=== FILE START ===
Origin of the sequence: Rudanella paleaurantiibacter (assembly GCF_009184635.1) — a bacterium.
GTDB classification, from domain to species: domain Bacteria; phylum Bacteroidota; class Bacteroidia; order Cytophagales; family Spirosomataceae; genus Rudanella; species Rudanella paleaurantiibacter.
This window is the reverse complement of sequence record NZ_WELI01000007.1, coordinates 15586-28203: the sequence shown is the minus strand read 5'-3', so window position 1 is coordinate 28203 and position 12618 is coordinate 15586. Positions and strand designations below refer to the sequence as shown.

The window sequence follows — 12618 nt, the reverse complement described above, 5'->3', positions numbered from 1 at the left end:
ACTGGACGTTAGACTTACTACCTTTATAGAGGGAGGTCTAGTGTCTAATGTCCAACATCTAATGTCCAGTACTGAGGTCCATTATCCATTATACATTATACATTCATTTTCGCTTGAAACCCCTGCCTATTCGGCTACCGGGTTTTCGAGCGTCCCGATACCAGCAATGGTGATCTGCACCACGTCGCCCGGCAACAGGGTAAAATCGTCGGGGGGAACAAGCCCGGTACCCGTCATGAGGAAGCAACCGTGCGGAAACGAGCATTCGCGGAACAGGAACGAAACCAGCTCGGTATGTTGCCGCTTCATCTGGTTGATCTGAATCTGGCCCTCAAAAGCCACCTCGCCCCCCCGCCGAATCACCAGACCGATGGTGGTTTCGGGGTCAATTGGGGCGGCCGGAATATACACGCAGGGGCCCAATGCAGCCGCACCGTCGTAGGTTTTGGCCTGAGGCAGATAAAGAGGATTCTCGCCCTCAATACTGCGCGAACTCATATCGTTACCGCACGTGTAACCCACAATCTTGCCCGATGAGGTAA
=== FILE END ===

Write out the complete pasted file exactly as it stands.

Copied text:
Origin of the sequence: Rudanella paleaurantiibacter (assembly GCF_009184635.1) — a bacterium.
GTDB classification, from domain to species: domain Bacteria; phylum Bacteroidota; class Bacteroidia; order Cytophagales; family Spirosomataceae; genus Rudanella; species Rudanella paleaurantiibacter.
This window is the reverse complement of sequence record NZ_WELI01000007.1, coordinates 15586-28203: the sequence shown is the minus strand read 5'-3', so window position 1 is coordinate 28203 and position 12618 is coordinate 15586. Positions and strand designations below refer to the sequence as shown.

The window sequence follows — 12618 nt, the reverse complement described above, 5'->3', positions numbered from 1 at the left end:
ACTGGACGTTAGACTTACTACCTTTATAGAGGGAGGTCTAGTGTCTAATGTCCAACATCTAATGTCCAGTACTGAGGTCCATTATCCATTATACATTATACATTCATTTTCGCTTGAAACCCCTGCCTATTCGGCTACCGGGTTTTCGAGCGTCCCGATACCAGCAATGGTGATCTGCACCACGTCGCCCGGCAACAGGGTAAAATCGTCGGGGGGAACAAGCCCGGTACCCGTCATGAGGAAGCAACCGTGCGGAAACGAGCATTCGCGGAACAGGAACGAAACCAGCTCGGTATGTTGCCGCTTCATCTGGTTGATCTGAATCTGGCCCTCAAAAGCCACCTCGCCCCCCCGCCGAATCACCAGACCGATGGTGGTTTCGGGGTCAATTGGGGCGGCCGGAATATACACGCAGGGGCCCAATGCAGCCGCACCGTCGTAGGTTTTGGCCTGAGGCAGATAAAGAGGATTCTCGCCCTCAATACTGCGCGAACTCATATCGTTACCGCACGTGTAACCCACAATCTTGCCCGATGAGGTAA